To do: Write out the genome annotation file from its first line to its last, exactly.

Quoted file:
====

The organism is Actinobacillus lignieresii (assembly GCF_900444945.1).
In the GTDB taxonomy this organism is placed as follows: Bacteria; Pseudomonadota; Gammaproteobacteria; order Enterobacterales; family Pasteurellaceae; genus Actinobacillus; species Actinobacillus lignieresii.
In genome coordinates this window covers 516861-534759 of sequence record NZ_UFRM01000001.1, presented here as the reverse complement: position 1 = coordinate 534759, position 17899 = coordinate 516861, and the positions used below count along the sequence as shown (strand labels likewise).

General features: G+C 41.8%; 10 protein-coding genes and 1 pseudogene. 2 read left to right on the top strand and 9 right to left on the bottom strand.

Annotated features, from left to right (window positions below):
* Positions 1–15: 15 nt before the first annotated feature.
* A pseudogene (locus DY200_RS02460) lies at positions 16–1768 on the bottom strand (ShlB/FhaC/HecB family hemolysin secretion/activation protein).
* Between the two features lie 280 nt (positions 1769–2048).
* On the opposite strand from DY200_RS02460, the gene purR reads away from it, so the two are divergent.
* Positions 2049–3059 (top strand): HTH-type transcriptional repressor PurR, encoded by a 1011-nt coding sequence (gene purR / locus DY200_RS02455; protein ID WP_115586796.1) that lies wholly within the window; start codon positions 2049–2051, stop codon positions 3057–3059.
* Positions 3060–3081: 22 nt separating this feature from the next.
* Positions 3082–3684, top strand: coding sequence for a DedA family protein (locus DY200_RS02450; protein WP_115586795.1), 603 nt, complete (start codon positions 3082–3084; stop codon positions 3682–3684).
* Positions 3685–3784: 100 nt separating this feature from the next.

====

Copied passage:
The organism is Actinobacillus lignieresii (assembly GCF_900444945.1).
In the GTDB taxonomy this organism is placed as follows: Bacteria; Pseudomonadota; Gammaproteobacteria; order Enterobacterales; family Pasteurellaceae; genus Actinobacillus; species Actinobacillus lignieresii.
In genome coordinates this window covers 516861-534759 of sequence record NZ_UFRM01000001.1, presented here as the reverse complement: position 1 = coordinate 534759, position 17899 = coordinate 516861, and the positions used below count along the sequence as shown (strand labels likewise).

General features: G+C 41.8%; 10 protein-coding genes and 1 pseudogene. 2 read left to right on the top strand and 9 right to left on the bottom strand.

Annotated features, from left to right (window positions below):
* Positions 1–15: 15 nt before the first annotated feature.
* A pseudogene (locus DY200_RS02460) lies at positions 16–1768 on the bottom strand (ShlB/FhaC/HecB family hemolysin secretion/activation protein).
* Between the two features lie 280 nt (positions 1769–2048).
* On the opposite strand from DY200_RS02460, the gene purR reads away from it, so the two are divergent.
* Positions 2049–3059 (top strand): HTH-type transcriptional repressor PurR, encoded by a 1011-nt coding sequence (gene purR / locus DY200_RS02455; protein ID WP_115586796.1) that lies wholly within the window; start codon positions 2049–2051, stop codon positions 3057–3059.
* Positions 3060–3081: 22 nt separating this feature from the next.
* Positions 3082–3684, top strand: coding sequence for a DedA family protein (locus DY200_RS02450; protein WP_115586795.1), 603 nt, complete (start codon positions 3082–3084; stop codon positions 3682–3684).
* Positions 3685–3784: 100 nt separating this feature from the next.